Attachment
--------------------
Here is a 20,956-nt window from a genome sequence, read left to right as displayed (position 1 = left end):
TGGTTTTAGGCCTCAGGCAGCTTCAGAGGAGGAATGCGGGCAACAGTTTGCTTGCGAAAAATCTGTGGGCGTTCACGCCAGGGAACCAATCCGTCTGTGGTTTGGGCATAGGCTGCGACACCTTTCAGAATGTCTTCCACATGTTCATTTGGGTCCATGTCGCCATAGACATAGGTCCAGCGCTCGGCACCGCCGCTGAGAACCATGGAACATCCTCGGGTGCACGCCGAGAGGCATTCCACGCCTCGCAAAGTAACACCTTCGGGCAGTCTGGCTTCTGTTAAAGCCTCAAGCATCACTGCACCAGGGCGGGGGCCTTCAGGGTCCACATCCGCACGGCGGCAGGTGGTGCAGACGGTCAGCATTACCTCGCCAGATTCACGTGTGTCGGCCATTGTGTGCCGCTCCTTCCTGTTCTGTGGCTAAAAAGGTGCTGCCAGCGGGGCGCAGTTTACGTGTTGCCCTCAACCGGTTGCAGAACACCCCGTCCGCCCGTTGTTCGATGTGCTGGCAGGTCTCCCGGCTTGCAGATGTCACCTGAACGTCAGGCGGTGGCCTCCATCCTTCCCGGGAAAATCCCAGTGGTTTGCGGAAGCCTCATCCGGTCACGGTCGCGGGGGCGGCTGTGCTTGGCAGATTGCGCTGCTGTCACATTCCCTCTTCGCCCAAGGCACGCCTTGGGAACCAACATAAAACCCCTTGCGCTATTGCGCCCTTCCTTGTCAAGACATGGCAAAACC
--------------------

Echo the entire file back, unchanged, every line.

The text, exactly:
Here is a 20,956-nt window from a genome sequence, read left to right as displayed (position 1 = left end):
TGGTTTTAGGCCTCAGGCAGCTTCAGAGGAGGAATGCGGGCAACAGTTTGCTTGCGAAAAATCTGTGGGCGTTCACGCCAGGGAACCAATCCGTCTGTGGTTTGGGCATAGGCTGCGACACCTTTCAGAATGTCTTCCACATGTTCATTTGGGTCCATGTCGCCATAGACATAGGTCCAGCGCTCGGCACCGCCGCTGAGAACCATGGAACATCCTCGGGTGCACGCCGAGAGGCATTCCACGCCTCGCAAAGTAACACCTTCGGGCAGTCTGGCTTCTGTTAAAGCCTCAAGCATCACTGCACCAGGGCGGGGGCCTTCAGGGTCCACATCCGCACGGCGGCAGGTGGTGCAGACGGTCAGCATTACCTCGCCAGATTCACGTGTGTCGGCCATTGTGTGCCGCTCCTTCCTGTTCTGTGGCTAAAAAGGTGCTGCCAGCGGGGCGCAGTTTACGTGTTGCCCTCAACCGGTTGCAGAACACCCCGTCCGCCCGTTGTTCGATGTGCTGGCAGGTCTCCCGGCTTGCAGATGTCACCTGAACGTCAGGCGGTGGCCTCCATCCTTCCCGGGAAAATCCCAGTGGTTTGCGGAAGCCTCATCCGGTCACGGTCGCGGGGGCGGCTGTGCTTGGCAGATTGCGCTGCTGTCACATTCCCTCTTCGCCCAAGGCACGCCTTGGGAACCAACATAAAACCCCTTGCGCTATTGCGCCCTTCCTTGTCAAGACATGGCAAAACC